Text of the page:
The Driving and Restraining Factors for Peat Forest Park Management and Sustainable Development Goal Partnership

A Case Study of the Orang Kayo Hitam Forest Park, Province of Jambi, Indonesia


Indonesia is a country with the second largest peatland in the world. Unfortunately, there are still many Indonesian people who do not know, let alone care that peat forest (Darmawan et al., 2016; Ramdhan, 2017). In fact, peat has tremendous benefits, for example, its ability to store carbon in large quantities. Peat is able to hold up to 30 percent of the world's carbon so it is not released into the atmosphere (Masganti et al, 2014). The results of the study show that peatlands have a function to prevent climate change, natural disasters, in addition to supporting the economy of the surrounding communities (Ramdhan, 2017). Peat is also important for people who use its ecosystem because it is close to waters such as rivers, swamps, or the sea, for fishing activities. Meanwhile, peatland that is not thick and is considered relatively more fertile, becomes a place for farming and planting horticultural plants.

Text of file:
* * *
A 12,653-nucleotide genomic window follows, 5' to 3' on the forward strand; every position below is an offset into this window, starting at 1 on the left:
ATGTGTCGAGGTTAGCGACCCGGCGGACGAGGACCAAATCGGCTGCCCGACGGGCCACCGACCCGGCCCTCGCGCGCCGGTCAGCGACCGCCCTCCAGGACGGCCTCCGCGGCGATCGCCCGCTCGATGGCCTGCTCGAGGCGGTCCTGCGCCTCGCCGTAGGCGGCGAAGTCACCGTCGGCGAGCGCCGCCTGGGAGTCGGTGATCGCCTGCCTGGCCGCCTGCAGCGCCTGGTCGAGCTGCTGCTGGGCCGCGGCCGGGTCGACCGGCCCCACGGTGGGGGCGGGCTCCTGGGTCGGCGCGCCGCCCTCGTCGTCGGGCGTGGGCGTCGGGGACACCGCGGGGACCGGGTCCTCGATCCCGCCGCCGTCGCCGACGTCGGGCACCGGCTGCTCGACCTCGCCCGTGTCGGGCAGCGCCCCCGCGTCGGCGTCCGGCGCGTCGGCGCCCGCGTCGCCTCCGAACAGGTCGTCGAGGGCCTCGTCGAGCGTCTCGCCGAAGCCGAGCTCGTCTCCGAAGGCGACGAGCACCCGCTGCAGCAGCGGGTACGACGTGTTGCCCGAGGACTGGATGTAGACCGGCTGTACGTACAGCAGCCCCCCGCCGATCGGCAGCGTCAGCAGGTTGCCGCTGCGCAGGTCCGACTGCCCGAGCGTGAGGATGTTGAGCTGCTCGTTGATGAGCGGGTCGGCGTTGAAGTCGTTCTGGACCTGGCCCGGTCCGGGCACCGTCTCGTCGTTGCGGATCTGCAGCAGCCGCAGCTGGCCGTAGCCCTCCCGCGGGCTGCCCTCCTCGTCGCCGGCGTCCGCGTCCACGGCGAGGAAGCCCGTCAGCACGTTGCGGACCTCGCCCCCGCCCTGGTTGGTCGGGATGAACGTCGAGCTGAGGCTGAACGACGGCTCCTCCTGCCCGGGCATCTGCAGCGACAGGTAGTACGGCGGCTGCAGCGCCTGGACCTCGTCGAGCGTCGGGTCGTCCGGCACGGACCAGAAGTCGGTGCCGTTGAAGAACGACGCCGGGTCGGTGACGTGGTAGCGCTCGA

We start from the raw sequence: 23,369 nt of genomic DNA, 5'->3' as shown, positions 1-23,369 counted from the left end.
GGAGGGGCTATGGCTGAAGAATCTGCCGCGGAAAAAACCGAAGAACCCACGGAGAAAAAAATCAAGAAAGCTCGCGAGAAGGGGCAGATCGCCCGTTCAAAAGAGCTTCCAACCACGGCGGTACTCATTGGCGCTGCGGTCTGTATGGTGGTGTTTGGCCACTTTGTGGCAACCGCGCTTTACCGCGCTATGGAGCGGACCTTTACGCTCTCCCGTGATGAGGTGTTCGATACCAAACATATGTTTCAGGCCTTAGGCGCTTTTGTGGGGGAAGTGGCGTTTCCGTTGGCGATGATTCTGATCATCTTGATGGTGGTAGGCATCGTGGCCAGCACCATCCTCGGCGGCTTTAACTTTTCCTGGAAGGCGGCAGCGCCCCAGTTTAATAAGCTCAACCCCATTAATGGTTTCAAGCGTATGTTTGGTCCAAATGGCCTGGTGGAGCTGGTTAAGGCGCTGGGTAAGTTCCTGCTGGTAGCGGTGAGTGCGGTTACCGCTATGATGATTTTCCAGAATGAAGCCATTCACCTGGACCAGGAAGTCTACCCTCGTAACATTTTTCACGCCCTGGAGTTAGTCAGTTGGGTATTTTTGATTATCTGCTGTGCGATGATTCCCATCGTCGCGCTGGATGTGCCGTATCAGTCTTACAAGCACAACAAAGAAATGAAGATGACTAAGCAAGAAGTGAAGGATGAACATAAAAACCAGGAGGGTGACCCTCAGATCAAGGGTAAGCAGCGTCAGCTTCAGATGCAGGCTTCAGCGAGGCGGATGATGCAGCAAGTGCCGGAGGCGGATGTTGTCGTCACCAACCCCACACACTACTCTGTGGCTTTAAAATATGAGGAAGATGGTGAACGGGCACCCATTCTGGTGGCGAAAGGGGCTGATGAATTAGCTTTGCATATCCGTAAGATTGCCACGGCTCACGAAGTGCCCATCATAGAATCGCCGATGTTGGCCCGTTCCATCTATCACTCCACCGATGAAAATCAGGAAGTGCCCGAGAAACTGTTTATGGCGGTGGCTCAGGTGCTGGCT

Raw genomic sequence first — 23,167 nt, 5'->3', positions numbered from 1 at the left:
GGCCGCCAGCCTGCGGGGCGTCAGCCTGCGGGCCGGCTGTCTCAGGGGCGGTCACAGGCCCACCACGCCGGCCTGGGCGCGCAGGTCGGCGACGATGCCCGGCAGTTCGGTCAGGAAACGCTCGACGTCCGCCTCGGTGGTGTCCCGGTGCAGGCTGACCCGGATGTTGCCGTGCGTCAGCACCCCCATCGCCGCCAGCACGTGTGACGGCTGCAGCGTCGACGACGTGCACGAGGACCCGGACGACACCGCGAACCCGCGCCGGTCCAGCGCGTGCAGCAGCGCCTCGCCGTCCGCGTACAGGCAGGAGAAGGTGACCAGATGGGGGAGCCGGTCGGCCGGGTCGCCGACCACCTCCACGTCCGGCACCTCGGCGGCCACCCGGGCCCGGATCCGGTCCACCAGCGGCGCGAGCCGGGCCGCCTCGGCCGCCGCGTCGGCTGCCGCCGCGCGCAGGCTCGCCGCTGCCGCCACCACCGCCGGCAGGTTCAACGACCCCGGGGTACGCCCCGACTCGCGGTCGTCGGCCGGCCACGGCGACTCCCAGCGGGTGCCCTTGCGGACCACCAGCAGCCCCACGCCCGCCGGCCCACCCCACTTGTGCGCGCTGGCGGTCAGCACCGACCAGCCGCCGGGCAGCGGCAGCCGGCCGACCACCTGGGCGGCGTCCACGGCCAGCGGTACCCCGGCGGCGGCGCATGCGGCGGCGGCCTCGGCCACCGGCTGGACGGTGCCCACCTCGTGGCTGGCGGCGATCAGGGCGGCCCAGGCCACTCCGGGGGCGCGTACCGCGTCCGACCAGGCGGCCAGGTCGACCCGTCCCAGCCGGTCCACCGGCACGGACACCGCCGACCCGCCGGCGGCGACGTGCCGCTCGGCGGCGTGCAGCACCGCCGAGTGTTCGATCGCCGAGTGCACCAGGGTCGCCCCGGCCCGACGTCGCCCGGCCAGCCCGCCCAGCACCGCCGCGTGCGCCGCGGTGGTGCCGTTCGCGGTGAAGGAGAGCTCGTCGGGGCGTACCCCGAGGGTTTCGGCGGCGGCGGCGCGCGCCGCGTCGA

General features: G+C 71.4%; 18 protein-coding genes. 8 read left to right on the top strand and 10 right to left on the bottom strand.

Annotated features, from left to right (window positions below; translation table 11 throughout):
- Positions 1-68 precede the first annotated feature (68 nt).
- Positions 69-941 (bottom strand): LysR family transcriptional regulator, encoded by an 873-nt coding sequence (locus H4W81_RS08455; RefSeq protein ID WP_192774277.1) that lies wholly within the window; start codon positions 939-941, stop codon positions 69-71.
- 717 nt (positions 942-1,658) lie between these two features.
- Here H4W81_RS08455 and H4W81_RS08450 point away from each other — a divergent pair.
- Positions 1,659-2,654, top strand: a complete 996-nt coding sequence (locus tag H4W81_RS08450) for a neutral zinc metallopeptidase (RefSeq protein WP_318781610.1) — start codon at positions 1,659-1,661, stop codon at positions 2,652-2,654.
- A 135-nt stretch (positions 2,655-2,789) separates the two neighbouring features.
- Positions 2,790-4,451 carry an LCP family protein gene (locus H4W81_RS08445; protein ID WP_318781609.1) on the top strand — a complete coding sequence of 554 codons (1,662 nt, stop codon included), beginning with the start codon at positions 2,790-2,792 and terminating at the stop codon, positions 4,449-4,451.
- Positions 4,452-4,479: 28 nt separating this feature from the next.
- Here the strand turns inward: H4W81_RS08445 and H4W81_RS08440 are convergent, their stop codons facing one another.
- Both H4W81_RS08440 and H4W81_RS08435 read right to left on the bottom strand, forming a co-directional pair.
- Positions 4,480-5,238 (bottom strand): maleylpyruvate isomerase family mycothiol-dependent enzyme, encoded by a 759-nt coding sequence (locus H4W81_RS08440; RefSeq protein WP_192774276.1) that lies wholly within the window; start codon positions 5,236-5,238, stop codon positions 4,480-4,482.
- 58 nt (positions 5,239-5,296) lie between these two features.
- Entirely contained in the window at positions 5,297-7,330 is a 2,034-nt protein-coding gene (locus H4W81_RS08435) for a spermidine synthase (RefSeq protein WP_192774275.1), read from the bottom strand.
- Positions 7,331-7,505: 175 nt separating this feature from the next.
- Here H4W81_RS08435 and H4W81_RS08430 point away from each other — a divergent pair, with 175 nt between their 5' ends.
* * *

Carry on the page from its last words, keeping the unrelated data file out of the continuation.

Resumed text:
Indonesia's peatlands cover an area of about 14.9 million hectares (Wahyunto et al, 2013) and 2.67 million hectares of them, which is equivalent to three times the island of Bali, are in damaged and dry conditions (Pranita, 2020). It is known that damaged and dry peatlands are vulnerable to forest and land fires. Fires in peatlands are quite difficult to extinguish because they burn in the ground. The impact is not only felt by people in the peatland area itself, which is becoming critical lands. Forest and land fires contain substances that are harmful to health also posing a risk to other areas (Aiken, 2004), and also have an impact on the economy, particularly at community level (Darmawan et al, 2016).

A similar condition occurred in the OKH forest park, Jambi in 1997, land fires happened again in 2007, then in 2011, 2015 and 2019. It is known that this forest park is a buffer for the Berbak Sembilang National Park and has a strategic function, namely controlling the hydrological system in the peat area (Candra, 2021; Dessy, 2021). The OKH forest park also has a function as a carbon and water storage and a habitat for important flora and fauna species and has the potential to be developed as natural attractions (Dessy, 2021; Napitupulu, 2021).